With a merciless August sun beating down on U.S. Rep. Corrine Brown, she held a Tuesday press conference on the steps of the federal courthouse in Jacksonville to discuss the Special Legislative Session on Redistricting and to announce the filing of a federal lawsuit on Wednesday morning regarding plans to move CD 5 to an east/west configuration that even area Republicans object to.
“This [presser] was at the last minute,” Brown said, “but I thought it was absolutely necessary.”
Brown, who said that she’s the “only congressperson on call 24/7,” whether she’s at “church” or “the dollar store,” reminded reporters before the event of Josiah Walls, the Reconstruction-era black Republican who was elected “three times, and the third time they burned the courthouse down.”
“The plaintiff withdrew,” the Jacksonville Democrat said.
“I did not withdraw anything,” she added.
“There will be a lawsuit in the Northern District of Florida,” Brown continued. “I will be filing my own lawsuit tomorrow.”
Brown contended that federal courts trumped state prerogative, saying that “the Federal Court drew the district in 1992″ to “put communities of interest together.”
“The Third District was drawn by a federal court,” Brown added. “Why is it the target of the Florida Supreme Court?
Telling the story of Josiah Walls for a second time, Brown drew a parallel.
“As I stand here today,” said the 11-term congresswoman, “they are still trying to burn down the courthouse.”
The base map is flawed, she said, because its architects “knew [the new configuration] was a non-performing district,” because “in the history of Florida, Duval has never been with North Florida,” and because the prison population, counted for population purposes, cannot vote.
Returning to the “communities of interest” theme, Brown said that Jacksonville doesn’t “have anything in common with [rural] North Florida” and that Jacksonville African-Americans “have more in common with Downtown Orlando than Jacksonville Beach.”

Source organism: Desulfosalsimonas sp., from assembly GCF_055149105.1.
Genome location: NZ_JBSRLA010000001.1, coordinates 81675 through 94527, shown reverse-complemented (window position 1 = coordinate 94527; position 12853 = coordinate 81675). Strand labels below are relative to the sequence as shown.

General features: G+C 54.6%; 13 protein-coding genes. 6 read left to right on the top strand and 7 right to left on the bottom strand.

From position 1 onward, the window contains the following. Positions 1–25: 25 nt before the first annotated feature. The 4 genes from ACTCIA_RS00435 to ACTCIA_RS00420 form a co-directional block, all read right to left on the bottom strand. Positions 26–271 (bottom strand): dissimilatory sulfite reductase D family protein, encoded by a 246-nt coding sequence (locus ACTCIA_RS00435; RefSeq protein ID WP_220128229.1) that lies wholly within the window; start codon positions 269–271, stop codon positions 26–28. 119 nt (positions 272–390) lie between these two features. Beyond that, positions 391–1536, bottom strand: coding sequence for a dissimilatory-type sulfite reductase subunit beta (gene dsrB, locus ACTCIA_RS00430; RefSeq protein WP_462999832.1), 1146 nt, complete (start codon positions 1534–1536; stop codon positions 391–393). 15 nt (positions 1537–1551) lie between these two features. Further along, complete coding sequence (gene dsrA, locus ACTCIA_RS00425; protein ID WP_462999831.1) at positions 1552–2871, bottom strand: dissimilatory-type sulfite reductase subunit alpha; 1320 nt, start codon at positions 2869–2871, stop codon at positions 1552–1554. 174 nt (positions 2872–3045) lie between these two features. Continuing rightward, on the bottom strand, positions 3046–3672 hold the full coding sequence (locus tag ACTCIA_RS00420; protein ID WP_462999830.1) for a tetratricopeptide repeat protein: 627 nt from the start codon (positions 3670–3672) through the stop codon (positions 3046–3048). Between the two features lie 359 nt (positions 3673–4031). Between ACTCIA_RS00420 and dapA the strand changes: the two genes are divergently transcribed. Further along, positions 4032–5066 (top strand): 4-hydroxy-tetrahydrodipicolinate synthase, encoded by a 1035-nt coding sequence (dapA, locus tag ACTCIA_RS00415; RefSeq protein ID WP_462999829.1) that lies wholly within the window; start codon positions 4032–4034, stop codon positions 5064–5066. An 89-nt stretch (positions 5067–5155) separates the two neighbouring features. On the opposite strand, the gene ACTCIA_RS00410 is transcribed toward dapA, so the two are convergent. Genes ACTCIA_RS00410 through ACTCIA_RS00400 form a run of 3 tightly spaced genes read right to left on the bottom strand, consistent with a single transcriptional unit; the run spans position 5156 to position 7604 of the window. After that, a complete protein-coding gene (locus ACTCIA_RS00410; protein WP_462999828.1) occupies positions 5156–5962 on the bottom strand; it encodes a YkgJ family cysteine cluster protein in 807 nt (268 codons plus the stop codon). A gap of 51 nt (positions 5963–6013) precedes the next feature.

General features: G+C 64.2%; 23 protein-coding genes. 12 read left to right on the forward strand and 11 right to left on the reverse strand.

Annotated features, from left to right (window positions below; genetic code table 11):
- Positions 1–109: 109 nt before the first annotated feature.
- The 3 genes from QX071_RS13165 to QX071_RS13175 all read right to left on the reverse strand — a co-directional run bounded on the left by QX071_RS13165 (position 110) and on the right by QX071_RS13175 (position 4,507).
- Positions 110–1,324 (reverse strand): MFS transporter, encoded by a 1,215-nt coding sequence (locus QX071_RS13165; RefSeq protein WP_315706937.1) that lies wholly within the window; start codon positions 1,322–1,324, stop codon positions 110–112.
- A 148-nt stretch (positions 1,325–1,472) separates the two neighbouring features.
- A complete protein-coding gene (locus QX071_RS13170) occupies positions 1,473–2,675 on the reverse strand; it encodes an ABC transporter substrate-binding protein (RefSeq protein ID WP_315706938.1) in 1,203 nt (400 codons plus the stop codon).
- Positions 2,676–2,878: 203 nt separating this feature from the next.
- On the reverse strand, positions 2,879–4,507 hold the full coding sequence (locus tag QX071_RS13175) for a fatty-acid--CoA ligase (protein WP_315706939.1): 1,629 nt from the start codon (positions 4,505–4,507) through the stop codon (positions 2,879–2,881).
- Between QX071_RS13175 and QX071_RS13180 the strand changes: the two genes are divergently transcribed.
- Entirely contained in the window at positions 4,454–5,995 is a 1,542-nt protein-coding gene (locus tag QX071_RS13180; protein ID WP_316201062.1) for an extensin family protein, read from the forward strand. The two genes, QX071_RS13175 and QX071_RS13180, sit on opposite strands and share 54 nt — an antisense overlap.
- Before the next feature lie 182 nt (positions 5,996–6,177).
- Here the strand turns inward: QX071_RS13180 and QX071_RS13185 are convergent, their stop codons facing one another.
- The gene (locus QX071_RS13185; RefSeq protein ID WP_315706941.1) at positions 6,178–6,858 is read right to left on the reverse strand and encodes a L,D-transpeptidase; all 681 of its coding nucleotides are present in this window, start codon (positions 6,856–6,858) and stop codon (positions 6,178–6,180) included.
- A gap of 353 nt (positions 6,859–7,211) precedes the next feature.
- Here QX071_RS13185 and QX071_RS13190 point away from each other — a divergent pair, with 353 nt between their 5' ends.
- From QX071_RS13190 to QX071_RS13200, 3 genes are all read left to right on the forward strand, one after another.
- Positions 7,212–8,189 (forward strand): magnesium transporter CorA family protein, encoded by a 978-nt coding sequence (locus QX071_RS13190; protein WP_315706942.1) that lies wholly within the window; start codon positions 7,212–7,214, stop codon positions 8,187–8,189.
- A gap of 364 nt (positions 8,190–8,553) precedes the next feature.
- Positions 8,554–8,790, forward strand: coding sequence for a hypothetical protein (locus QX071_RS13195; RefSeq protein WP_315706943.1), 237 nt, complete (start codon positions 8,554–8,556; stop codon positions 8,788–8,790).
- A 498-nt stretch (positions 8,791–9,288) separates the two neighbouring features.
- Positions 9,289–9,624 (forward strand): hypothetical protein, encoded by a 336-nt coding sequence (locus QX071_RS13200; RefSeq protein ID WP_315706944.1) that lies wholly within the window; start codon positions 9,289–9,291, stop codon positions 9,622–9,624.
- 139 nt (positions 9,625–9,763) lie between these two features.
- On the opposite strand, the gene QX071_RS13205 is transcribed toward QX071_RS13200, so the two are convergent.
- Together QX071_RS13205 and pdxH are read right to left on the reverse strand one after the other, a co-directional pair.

“Commerce, ports, and tourism” link the Jacksonville and Orlando metros.
Saying that “my name is not Corrine ‘Gerrymandering’ Brown,” the congresswoman said that the new map was an attempt to “destroy” CD 5.
The lawsuit, said Brown’s attorney, would be to enjoin the implementation and enforcement of any plan that would conflict with her client’s interpretation of the Voting Rights Act.
We asked Brown if she had talked to the Duval legislative delegation, and she laughed ruefully before answering.
“I have not talked with the Duval delegation. Tomorrow may be another lawsuit,” Brown said, adding that it is “illegal” for her to talk to them about this plan.
Another problem she has with the process: the lack of public testimony.
“I want to be able to testify on the record,” Brown said. “This is serious; it will affect minorities all over Florida.”
Brown told a few stories about the history of structural racism in Florida, such as one about how “Jackie Robinson couldn’t live in Sanford” and “if he had stayed in Sanford, they would have killed him,” a reference to the town’s sundown laws.
Clearly, Brown is making the case that the redistricting turns back the clock, putting Florida back on the road to a time when minority populations lacked effective representation.